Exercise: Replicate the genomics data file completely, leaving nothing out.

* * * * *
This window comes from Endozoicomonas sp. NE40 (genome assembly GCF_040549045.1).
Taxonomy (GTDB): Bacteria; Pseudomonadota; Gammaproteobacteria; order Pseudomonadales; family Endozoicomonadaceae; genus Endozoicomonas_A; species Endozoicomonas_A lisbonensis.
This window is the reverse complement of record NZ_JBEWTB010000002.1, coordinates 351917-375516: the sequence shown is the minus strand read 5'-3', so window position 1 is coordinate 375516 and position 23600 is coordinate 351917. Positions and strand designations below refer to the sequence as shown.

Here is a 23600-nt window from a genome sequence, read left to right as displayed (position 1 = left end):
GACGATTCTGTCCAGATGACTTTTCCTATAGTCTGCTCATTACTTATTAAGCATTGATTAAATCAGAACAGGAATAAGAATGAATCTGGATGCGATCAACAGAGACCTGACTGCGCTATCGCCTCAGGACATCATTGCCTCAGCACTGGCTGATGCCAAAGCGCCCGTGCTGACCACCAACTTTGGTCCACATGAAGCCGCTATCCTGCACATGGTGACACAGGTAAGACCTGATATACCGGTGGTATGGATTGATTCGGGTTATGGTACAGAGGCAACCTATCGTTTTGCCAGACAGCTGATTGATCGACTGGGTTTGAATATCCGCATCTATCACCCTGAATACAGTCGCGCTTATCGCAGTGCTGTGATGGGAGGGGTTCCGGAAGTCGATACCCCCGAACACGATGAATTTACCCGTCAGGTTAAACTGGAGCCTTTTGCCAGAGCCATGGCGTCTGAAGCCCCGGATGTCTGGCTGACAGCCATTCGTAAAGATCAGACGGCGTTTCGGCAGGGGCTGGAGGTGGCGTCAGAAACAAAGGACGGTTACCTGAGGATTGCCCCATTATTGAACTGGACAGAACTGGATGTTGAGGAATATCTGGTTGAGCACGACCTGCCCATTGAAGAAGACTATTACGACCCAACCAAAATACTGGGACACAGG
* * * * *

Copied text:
This window comes from Endozoicomonas sp. NE40 (genome assembly GCF_040549045.1).
Taxonomy (GTDB): Bacteria; Pseudomonadota; Gammaproteobacteria; order Pseudomonadales; family Endozoicomonadaceae; genus Endozoicomonas_A; species Endozoicomonas_A lisbonensis.
This window is the reverse complement of record NZ_JBEWTB010000002.1, coordinates 351917-375516: the sequence shown is the minus strand read 5'-3', so window position 1 is coordinate 375516 and position 23600 is coordinate 351917. Positions and strand designations below refer to the sequence as shown.

Here is a 23600-nt window from a genome sequence, read left to right as displayed (position 1 = left end):
GACGATTCTGTCCAGATGACTTTTCCTATAGTCTGCTCATTACTTATTAAGCATTGATTAAATCAGAACAGGAATAAGAATGAATCTGGATGCGATCAACAGAGACCTGACTGCGCTATCGCCTCAGGACATCATTGCCTCAGCACTGGCTGATGCCAAAGCGCCCGTGCTGACCACCAACTTTGGTCCACATGAAGCCGCTATCCTGCACATGGTGACACAGGTAAGACCTGATATACCGGTGGTATGGATTGATTCGGGTTATGGTACAGAGGCAACCTATCGTTTTGCCAGACAGCTGATTGATCGACTGGGTTTGAATATCCGCATCTATCACCCTGAATACAGTCGCGCTTATCGCAGTGCTGTGATGGGAGGGGTTCCGGAAGTCGATACCCCCGAACACGATGAATTTACCCGTCAGGTTAAACTGGAGCCTTTTGCCAGAGCCATGGCGTCTGAAGCCCCGGATGTCTGGCTGACAGCCATTCGTAAAGATCAGACGGCGTTTCGGCAGGGGCTGGAGGTGGCGTCAGAAACAAAGGACGGTTACCTGAGGATTGCCCCATTATTGAACTGGACAGAACTGGATGTTGAGGAATATCTGGTTGAGCACGACCTGCCCATTGAAGAAGACTATTACGACCCAACCAAAATACTGGGACACAGG